this year it also asks for information about climate change initiatives implemented during the prior year, and requires information about monetary savings, investment required and payback periods. This additional investment oriented requirement takes climate change into the business process, rather than merely looking at emissions’ savings.

Both examples demonstrate the use of very similar language to that of the legislative arena. This suggests that corporate reporting needs to focus on the material aspects of environmental and social reporting, by which we mean it should demonstrate that initiatives contribute to business performance improvements and business success over both
the short and the longer terms.

However, how do auditors interpret “materiality”, especially for annual reports? Traditionally, they used quantitative estimates assuming reasonable investors would not be influenced in investment decisions by fluctuations in net income of 5% or less. Would any non financial information be considered “material” for annual reports on this basis?

The challenge is how boards view the materiality of ESG initiatives. This impacts on how professional managers in these fields communicate the added value they provide to their companies.

 

 

These legislative and investor driven developments demonstrate how corporate responsibility and sustainability are changing in the business community. They also align with some quite enlightening academic studies - suggesting academic, legislative and investment thinking is converging.

In previous work, we observed studies of correlation between non financial activities and business performance. A research paper we published with The Work Foundation1 included the research study “From People to Profits” which demonstrated a positive correlation between employee satisfaction, customer satisfaction and revenue. In a chapter we wrote for a recent book, “Environmental Alpha”2, we reviewed the research undertaken by New Amsterdam Partners, a New York based asset management firm. The findings from this research showed that better governance practices are reflected in stock out-performance in the nearer term, whereas better environmental practices result in stock out-performance in the longer term.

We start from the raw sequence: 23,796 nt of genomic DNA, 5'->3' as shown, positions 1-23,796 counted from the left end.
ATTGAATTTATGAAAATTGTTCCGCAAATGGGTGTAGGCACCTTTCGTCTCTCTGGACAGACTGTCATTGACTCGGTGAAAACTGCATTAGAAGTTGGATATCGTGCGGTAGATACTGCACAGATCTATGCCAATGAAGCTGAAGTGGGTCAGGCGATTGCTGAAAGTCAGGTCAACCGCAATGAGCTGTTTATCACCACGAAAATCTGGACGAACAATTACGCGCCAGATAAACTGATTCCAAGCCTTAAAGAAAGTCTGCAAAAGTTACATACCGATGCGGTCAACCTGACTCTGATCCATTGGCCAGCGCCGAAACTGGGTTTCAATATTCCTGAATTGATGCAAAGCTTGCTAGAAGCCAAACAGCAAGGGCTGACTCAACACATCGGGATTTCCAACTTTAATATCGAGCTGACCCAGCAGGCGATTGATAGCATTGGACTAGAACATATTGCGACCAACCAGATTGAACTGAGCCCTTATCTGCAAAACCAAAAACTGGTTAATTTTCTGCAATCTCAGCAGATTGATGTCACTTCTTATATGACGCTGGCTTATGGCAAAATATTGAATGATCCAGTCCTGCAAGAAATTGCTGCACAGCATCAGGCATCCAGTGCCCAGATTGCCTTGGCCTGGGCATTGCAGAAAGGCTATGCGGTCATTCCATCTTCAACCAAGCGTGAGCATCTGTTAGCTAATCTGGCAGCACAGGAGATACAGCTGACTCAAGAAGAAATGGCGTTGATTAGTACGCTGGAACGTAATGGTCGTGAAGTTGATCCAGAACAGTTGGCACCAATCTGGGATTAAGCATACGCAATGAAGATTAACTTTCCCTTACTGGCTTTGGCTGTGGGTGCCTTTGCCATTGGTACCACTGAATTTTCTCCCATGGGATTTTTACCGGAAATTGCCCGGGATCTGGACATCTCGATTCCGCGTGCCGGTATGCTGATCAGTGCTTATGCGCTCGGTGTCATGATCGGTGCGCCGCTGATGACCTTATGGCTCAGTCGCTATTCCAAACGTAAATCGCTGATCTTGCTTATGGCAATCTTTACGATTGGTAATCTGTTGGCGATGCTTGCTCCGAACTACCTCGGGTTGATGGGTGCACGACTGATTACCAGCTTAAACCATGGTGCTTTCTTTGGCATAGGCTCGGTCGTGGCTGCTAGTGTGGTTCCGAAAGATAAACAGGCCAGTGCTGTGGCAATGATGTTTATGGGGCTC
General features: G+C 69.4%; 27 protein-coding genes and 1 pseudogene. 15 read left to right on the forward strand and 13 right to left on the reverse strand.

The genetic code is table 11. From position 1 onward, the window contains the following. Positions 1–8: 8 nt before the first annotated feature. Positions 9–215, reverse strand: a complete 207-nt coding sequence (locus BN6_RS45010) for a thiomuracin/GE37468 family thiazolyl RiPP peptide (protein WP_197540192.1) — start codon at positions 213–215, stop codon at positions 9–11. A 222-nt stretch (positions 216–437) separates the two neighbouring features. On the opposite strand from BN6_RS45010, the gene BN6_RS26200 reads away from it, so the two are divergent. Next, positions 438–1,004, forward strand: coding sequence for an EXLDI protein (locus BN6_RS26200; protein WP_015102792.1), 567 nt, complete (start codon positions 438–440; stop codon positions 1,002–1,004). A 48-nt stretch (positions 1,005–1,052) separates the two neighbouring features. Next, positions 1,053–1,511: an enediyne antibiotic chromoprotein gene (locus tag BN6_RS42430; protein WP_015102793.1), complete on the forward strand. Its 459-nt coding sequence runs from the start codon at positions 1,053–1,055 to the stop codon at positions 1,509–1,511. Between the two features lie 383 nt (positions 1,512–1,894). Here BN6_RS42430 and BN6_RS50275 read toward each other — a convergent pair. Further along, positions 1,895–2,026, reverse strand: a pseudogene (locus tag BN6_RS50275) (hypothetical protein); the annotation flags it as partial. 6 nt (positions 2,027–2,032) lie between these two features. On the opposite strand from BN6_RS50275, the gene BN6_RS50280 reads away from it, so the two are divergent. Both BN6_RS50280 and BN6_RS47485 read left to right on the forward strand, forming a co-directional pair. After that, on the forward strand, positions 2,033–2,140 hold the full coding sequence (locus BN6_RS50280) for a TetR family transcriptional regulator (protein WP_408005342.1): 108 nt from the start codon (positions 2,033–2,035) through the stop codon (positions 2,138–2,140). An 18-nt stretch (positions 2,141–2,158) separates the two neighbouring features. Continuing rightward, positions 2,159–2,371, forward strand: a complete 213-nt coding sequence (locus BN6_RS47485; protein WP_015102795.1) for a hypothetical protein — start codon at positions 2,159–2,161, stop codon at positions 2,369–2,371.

Whilst these studies were significant, there was a need for a stronger academic study, with a distinguished pedigree. This need may have been fulfilled by a recent study3, compiled by academics from London Business School (LBS) and Harvard Business School (HBS). The study considered the extent to which ESG approaches within companies deliver better financial and share performance. It utilised DJSI data for nearly 200 companies over a 20 year timeline. Their findings demonstrated strong positive correlations showing that High Sustainability companies significantly outperform their counterparts over the long-term, both in terms of stock market and accounting performance. It found also that High Sustainability companies featured characteristics that included: